Sen. Harry Reid (D., Nev.) is taking unprecedented steps to block Senate Republicans, even though his actions will result in nothing but procedural delay.
In another example of Democrats playing the role of obstructionists, Harry Reid will force the Senate to go through procedural hurdles to delay Majority Leader Mitch McConnell from bringing up the president’s Keystone XL veto for an override vote.
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Last week, President Obama vetoed the popular bipartisan Keystone XL Pipeline bill passed by the Senate.
This week, the Senate is planning a vote to override the president’s veto. Democrats, led by Minority Leader Harry Reid, are set to revoke normal order and attempt to filibuster the override of the president’s veto message.
The cloture vote on a veto message will be the first in the history of the United States Senate. That is because the threshold for a veto override is 67, while the threshold for a cloture vote is only 60. The cloture vote is nothing more than a redundancy since it is assumed cloture would be reached if the Senate were aiming for a two-thirds override.
"The number of senators required to end debate is less than the number required to override a veto," the Congressional Research Service said.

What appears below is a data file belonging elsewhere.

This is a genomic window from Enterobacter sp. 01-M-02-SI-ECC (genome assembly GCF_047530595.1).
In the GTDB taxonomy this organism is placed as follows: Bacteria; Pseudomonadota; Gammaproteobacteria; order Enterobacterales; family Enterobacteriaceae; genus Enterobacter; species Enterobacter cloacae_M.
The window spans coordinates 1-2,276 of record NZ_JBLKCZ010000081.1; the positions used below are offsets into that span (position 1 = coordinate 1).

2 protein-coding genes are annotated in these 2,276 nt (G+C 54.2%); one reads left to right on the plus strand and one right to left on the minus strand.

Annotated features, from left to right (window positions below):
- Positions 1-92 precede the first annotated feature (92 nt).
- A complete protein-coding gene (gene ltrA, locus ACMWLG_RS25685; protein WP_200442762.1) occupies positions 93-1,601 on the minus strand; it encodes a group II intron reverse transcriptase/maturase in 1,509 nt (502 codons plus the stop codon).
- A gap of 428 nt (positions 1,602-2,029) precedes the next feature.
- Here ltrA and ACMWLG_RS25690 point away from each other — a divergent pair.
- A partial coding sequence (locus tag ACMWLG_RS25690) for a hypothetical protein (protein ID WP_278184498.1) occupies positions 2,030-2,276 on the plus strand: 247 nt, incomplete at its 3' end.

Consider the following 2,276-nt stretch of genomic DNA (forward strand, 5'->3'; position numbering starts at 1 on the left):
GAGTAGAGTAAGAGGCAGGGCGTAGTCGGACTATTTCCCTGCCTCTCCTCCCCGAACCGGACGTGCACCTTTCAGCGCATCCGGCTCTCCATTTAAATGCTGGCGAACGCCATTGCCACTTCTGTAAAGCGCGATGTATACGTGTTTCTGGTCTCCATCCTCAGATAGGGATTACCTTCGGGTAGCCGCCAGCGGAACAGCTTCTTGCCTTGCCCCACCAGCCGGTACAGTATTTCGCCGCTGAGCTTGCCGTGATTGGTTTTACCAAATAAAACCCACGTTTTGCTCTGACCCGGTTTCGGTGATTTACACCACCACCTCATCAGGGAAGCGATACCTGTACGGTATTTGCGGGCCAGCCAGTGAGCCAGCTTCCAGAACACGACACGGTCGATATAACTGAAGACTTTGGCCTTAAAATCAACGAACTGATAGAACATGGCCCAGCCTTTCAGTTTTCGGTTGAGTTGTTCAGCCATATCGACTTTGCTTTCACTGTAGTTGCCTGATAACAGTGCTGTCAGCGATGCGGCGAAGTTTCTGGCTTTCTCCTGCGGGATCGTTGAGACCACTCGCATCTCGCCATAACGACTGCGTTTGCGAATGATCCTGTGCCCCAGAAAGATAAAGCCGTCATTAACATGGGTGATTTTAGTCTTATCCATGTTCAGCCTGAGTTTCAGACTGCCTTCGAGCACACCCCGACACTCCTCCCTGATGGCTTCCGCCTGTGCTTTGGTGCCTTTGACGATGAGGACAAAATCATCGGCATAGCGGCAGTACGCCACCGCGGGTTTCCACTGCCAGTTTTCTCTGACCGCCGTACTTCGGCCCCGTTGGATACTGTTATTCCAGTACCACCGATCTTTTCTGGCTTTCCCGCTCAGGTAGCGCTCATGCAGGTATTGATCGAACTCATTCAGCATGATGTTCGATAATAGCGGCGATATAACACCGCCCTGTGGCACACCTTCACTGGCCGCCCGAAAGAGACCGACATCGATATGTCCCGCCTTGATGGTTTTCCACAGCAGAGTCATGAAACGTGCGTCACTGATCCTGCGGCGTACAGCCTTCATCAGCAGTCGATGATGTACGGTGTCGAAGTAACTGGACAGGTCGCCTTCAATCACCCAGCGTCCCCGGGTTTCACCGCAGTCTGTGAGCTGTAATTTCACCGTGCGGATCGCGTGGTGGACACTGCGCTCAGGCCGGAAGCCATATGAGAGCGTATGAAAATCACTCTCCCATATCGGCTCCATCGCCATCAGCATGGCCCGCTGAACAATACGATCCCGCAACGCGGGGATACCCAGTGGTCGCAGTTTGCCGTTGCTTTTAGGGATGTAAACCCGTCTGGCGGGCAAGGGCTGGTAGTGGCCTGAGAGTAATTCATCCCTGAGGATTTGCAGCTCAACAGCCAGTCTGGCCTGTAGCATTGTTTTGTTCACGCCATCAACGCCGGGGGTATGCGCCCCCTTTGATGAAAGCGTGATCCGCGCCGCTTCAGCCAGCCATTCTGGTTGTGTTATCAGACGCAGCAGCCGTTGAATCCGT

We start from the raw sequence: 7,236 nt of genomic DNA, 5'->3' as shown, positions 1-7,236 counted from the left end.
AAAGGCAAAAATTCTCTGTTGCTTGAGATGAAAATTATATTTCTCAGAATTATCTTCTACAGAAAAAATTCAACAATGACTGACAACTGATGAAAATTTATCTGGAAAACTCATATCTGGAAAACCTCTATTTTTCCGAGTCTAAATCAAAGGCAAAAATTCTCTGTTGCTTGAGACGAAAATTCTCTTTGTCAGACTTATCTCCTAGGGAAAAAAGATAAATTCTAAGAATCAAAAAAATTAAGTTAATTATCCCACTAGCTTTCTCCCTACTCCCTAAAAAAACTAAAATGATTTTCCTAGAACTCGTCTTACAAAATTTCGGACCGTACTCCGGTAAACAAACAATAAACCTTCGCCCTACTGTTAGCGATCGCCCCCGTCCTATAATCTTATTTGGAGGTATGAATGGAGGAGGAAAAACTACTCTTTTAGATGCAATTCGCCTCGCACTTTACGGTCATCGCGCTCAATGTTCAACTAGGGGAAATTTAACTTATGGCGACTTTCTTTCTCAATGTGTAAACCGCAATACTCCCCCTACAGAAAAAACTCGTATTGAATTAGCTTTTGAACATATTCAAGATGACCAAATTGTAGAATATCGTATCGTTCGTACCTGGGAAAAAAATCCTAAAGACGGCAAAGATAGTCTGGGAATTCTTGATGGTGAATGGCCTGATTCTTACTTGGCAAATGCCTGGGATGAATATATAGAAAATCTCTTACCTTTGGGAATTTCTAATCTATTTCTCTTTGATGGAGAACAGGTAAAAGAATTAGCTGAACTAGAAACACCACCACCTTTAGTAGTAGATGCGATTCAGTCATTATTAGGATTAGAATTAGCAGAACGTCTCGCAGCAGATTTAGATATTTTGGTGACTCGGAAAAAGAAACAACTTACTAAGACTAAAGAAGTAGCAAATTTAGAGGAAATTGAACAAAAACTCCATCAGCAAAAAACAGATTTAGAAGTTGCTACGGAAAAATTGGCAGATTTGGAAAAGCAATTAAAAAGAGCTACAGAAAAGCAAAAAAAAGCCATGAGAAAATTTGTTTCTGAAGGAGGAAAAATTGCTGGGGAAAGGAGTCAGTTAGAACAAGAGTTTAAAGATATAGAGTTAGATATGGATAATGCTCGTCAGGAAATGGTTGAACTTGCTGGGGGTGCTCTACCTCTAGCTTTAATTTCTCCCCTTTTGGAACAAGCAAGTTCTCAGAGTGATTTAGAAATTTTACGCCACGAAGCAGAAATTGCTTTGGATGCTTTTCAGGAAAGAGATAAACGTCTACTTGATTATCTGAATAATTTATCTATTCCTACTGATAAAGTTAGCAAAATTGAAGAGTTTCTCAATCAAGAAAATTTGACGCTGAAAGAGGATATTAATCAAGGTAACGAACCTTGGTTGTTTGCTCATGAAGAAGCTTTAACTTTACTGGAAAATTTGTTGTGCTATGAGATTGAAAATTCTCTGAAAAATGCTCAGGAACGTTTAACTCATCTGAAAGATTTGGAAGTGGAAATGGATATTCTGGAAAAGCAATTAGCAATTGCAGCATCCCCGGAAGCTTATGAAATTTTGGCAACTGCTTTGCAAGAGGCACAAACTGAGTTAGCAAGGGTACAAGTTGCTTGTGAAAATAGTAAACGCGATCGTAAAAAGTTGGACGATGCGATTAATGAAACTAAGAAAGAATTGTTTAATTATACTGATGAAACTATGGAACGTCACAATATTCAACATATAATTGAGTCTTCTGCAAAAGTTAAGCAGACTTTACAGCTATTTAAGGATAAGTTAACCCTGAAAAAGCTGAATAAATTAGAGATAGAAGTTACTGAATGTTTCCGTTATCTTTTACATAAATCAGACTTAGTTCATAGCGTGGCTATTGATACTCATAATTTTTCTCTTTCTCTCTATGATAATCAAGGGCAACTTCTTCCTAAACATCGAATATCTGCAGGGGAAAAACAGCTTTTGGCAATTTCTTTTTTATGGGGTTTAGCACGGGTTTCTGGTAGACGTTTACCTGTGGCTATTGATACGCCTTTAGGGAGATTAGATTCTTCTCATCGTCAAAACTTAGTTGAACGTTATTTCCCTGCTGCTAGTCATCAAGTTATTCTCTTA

The Senate majority, joined by a number of Democrats, will file for cloture on Wednesday so that the override vote can take place on Thursday.
McConnell called out Reid’s actions on the Senate floor on Monday. He deplored Reid for partisan posturing that stands in direct contrast to the bipartisan spirit exhibited in the Keystone bill.
"There is no reason for a filibuster other than to delay and cause gridlock simply for its own sake.," McConnell said. "It's certainly disappointing, but the new Congress won't be deterred from fighting for jobs and the middle class."
As it stands, the Senate will easily overcome Reid’s filibuster but needs four more Democrats to join them to deliver a historic overturn of the president’s veto. One thing is clear: Reid will go to whatever extremes he can think of just to hold things up in Congress.